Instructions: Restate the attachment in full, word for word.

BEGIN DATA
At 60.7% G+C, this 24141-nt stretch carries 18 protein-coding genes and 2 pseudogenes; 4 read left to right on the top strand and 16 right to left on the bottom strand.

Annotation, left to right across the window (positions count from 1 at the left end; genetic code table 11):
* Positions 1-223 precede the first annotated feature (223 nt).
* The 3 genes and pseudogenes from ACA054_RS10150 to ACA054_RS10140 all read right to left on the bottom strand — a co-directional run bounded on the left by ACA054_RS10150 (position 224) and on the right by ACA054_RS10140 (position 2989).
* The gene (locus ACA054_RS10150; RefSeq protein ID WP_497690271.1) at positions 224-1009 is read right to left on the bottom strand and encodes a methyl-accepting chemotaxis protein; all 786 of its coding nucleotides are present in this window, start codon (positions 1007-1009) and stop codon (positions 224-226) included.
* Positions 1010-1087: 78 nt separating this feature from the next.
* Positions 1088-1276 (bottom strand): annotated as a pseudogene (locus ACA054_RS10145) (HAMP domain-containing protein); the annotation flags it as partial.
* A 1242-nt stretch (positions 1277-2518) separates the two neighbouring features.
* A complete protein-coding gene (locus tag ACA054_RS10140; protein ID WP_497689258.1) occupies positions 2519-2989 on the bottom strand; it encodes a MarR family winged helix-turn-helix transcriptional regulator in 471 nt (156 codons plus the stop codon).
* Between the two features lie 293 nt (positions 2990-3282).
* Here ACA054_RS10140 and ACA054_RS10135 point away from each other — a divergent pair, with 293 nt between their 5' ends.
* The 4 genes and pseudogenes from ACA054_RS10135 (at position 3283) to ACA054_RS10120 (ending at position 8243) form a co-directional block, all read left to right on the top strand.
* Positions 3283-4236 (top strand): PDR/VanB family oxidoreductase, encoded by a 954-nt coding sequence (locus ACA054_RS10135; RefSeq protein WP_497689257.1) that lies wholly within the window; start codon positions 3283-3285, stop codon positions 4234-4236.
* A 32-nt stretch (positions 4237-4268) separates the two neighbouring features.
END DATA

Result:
At 60.7% G+C, this 24141-nt stretch carries 18 protein-coding genes and 2 pseudogenes; 4 read left to right on the top strand and 16 right to left on the bottom strand.

Annotation, left to right across the window (positions count from 1 at the left end; genetic code table 11):
* Positions 1-223 precede the first annotated feature (223 nt).
* The 3 genes and pseudogenes from ACA054_RS10150 to ACA054_RS10140 all read right to left on the bottom strand — a co-directional run bounded on the left by ACA054_RS10150 (position 224) and on the right by ACA054_RS10140 (position 2989).
* The gene (locus ACA054_RS10150; RefSeq protein ID WP_497690271.1) at positions 224-1009 is read right to left on the bottom strand and encodes a methyl-accepting chemotaxis protein; all 786 of its coding nucleotides are present in this window, start codon (positions 1007-1009) and stop codon (positions 224-226) included.
* Positions 1010-1087: 78 nt separating this feature from the next.
* Positions 1088-1276 (bottom strand): annotated as a pseudogene (locus ACA054_RS10145) (HAMP domain-containing protein); the annotation flags it as partial.
* A 1242-nt stretch (positions 1277-2518) separates the two neighbouring features.
* A complete protein-coding gene (locus tag ACA054_RS10140; protein ID WP_497689258.1) occupies positions 2519-2989 on the bottom strand; it encodes a MarR family winged helix-turn-helix transcriptional regulator in 471 nt (156 codons plus the stop codon).
* Between the two features lie 293 nt (positions 2990-3282).
* Here ACA054_RS10140 and ACA054_RS10135 point away from each other — a divergent pair, with 293 nt between their 5' ends.
* The 4 genes and pseudogenes from ACA054_RS10135 (at position 3283) to ACA054_RS10120 (ending at position 8243) form a co-directional block, all read left to right on the top strand.
* Positions 3283-4236 (top strand): PDR/VanB family oxidoreductase, encoded by a 954-nt coding sequence (locus ACA054_RS10135; RefSeq protein WP_497689257.1) that lies wholly within the window; start codon positions 3283-3285, stop codon positions 4234-4236.
* A 32-nt stretch (positions 4237-4268) separates the two neighbouring features.